Live In The Groove At 50 & Beyond Author Tina Anderson Certified through ACE and AFAA and possessing a number of specialty fitness certifications, Tina Anderson started teaching group fitness in 1985 and has coordinated or consulted for over 15 group fitness programs, served as a master trainer and coordinator for Star Trac Fitness and their Precision Cycling Program, completed project work with major corporations and on international projects, presented as a guest speaker and maintained her personal training business throughout. As a fitness author, Tina's articles often appear in national and international fitness publications.

Tina is an independent trainer in the South Orange County, California, area where she trains small groups and private clients - contact Tina Anderson for information on her current and upcoming Battleground Fitness programs and classes.

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9 Responses to Adequate Sleep is Serious Business

  1. Ashley Brown says:

    Sleep is as important as water and food for our health. It is also help in fighting aging ,reducing stress. A properly rested body has a stronger defense system against free radicals and cancers compared to a sleep-deprived body.

  2. Abel brions says:

    Very true,I have seen the effects of lack of sleep on one of my cousins and it was real bad ,he had various diseases started growing in him which are not even known to the persons of his age.i strongly reccomend proper rest and sleep of at least 6-7 hours,and i cannot agree more to this blogpost,thanks for sharing this information.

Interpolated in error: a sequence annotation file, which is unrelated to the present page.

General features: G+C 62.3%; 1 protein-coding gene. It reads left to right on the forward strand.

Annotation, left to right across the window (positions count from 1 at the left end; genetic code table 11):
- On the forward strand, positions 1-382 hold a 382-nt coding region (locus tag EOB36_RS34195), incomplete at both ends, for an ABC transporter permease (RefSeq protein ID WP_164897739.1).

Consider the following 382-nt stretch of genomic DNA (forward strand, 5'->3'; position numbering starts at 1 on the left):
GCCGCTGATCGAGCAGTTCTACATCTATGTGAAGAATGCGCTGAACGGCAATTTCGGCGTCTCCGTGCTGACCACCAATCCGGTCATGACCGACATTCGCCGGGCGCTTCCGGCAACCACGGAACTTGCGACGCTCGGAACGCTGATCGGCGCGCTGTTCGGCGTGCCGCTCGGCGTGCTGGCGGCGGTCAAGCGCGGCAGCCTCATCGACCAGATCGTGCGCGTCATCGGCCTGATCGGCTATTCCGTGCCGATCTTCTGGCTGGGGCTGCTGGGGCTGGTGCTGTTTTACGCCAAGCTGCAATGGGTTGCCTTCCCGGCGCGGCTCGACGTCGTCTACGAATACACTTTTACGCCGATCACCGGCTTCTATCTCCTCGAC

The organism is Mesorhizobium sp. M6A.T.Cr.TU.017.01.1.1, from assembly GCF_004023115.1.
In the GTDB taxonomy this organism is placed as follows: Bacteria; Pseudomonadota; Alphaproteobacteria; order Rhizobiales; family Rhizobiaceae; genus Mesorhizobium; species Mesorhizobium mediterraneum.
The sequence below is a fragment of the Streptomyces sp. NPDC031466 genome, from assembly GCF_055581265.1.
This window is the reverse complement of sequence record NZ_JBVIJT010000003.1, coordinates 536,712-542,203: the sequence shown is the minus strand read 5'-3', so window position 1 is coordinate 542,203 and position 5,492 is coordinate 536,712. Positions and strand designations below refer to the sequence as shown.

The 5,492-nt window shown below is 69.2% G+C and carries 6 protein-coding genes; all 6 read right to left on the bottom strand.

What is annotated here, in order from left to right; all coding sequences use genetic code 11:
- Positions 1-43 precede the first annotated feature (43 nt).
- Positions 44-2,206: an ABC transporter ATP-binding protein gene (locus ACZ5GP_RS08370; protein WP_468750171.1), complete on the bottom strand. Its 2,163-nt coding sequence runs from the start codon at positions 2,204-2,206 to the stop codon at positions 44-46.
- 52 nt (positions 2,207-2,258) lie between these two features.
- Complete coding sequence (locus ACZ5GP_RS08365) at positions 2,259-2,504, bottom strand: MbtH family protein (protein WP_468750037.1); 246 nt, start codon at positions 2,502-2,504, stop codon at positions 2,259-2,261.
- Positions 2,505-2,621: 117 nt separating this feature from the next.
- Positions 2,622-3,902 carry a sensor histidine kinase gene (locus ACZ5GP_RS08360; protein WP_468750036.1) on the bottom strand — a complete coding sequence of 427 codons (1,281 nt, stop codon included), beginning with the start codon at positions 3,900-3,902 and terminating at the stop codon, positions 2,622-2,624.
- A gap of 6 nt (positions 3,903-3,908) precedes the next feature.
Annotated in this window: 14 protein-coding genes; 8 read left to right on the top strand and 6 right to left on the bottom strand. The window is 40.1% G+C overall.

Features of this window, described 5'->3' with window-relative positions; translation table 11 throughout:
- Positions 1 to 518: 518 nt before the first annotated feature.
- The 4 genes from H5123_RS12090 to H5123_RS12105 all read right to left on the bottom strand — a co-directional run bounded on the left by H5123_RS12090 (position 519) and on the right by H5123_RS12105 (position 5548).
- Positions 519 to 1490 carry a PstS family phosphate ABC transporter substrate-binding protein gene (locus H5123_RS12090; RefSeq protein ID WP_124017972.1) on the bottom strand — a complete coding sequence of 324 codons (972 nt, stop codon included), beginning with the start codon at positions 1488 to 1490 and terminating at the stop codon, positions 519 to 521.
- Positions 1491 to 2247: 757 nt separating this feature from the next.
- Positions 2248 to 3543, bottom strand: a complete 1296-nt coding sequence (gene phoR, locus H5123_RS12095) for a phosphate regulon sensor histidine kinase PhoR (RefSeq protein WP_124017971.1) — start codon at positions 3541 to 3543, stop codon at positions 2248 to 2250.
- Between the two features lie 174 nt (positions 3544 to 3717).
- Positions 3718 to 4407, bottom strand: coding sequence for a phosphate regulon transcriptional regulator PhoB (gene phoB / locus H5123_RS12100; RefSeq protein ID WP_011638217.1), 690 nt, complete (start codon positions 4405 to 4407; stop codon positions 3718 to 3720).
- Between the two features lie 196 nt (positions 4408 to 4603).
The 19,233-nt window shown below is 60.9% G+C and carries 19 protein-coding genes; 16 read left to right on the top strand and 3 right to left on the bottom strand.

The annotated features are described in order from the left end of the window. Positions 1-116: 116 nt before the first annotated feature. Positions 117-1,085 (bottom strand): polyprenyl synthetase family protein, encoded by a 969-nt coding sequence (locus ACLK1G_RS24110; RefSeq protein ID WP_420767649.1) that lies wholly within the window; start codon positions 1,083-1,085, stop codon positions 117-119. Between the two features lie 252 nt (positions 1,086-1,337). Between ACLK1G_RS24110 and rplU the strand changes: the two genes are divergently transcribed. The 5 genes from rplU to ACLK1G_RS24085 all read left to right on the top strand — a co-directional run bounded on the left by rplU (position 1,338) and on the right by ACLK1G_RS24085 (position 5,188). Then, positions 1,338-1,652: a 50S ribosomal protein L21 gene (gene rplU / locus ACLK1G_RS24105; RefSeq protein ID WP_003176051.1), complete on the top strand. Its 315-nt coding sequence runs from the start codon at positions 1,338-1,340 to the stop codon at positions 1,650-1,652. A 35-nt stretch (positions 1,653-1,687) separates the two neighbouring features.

Abel brions recently posted..Dermology Latest BlogMy Profile

    • Thanks, Abel. I think we are just now starting to truly recognize and become aware of the casualties of sleep deprivation. Glad you are out there reminding others of its importance!

      • Abel brions says:

        The one who takes the initiative is the one who has to be regarded credible,and thanks to you for raising such a point that is known to people but don’t consider it important and always ignore the importance of adequate sleep.People nowadays due to increased working hours tend to shift their sleep hours and in many cases reduce them to a dangerous extent. I have observed the difference from 1997 to 2012 ,people had their working hours as morning 8 to 2 or 3 pm at the most ,but due to the pressure of increased productivity human lifestyle has changed and this has adversely affected their health ,one example is reduced average life years.If this issue is not addressed as soon as possible then this might lead to drastic consequences for human race.
        Abel brions recently posted..Dermology Latest BlogMy Profile

  3. Sleep is important in maintaining your health.Without it, you become more susceptible to health problems, such as heart disease, stroke, diabetes, obesity and depression.
    Sleep May
    Prevent Cancer
    Reduces Stress
    Reduces Inflammation
    Makes You More Alert
    Bolsters Your Memory
    May Help You Lose Weight and
    Naps Make You Smarter
    Jenny Williams recently posted..Healthy Habits for Beautiful SkinMy Profile

    • Hi Jenny and I bet you are getting enough – you look radiant and healthy! Thanks for the list – really brings it to light. Hopefully, this will result in a few more peeps getting better shut-eye! Appreciate you sharing it with us!

  4. Ella Torres says:

    Thanks Jenny For sharing your knowledge with us. I would like to add that sleep plays a vital role in promoting physical health, longevity, and emotional well-being.
    Ella Torres recently posted..Dietary Skin Care and Best Anti Aging Eatables EverMy Profile